A lot of my inspiration came from the 90’s/00’s New England/Tri-state punk scene, during a time when bands still made their own designs, photocopied flyers and LP covers. Not a lot of it held up but knowing you could create your own image was in direct contrast to what they teach you about art and design in school. Most of these punk flyers weren’t perfect aesthetically but what they lacked in technique they made up in emotion. One of my favorite bands from that period, Tear It Up, had a ton of super interesting D.I.Y. design. Their guitarist Paul D’elia is still an inspiration. His artwork continues to kick ass and is constantly a reminder of what I consider to be great design with punk aesthetic. A great place for discovery, or at least in 2010, when I found him there was Twitter, which put me in touch with a Chicago artist by the name of Zach Hobbs, who has a killer sense of humor and makes the most killer art and collages.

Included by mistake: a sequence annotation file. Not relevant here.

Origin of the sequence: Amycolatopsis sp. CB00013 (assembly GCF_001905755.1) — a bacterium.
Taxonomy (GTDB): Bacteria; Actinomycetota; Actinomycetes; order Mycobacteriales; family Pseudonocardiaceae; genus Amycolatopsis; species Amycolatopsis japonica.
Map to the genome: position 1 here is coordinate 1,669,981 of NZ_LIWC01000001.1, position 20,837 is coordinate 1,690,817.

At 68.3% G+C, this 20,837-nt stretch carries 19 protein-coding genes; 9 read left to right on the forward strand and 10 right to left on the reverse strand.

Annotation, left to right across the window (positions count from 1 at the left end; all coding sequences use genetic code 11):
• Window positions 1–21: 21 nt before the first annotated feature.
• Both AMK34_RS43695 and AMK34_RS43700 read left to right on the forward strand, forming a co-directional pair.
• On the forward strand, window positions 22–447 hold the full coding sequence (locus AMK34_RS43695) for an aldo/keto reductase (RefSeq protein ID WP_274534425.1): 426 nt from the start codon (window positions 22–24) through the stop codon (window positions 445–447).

For my personal style, I grew up in absolute adoration of the nude human form. At an early age, I became interested in Playboy magazine because someone’s Father always had a copy hiding somewhere that we’d peak at and giggle over. I decided to create collages from these old magazines. Most of them just sit in people’s garages until they die or divorce (where I’ve ended up with most of mine), and secondly I think it’s critical to remind people that we weren’t always an on-demand culture. Seeing a woman naked was not always as simple as a Google search.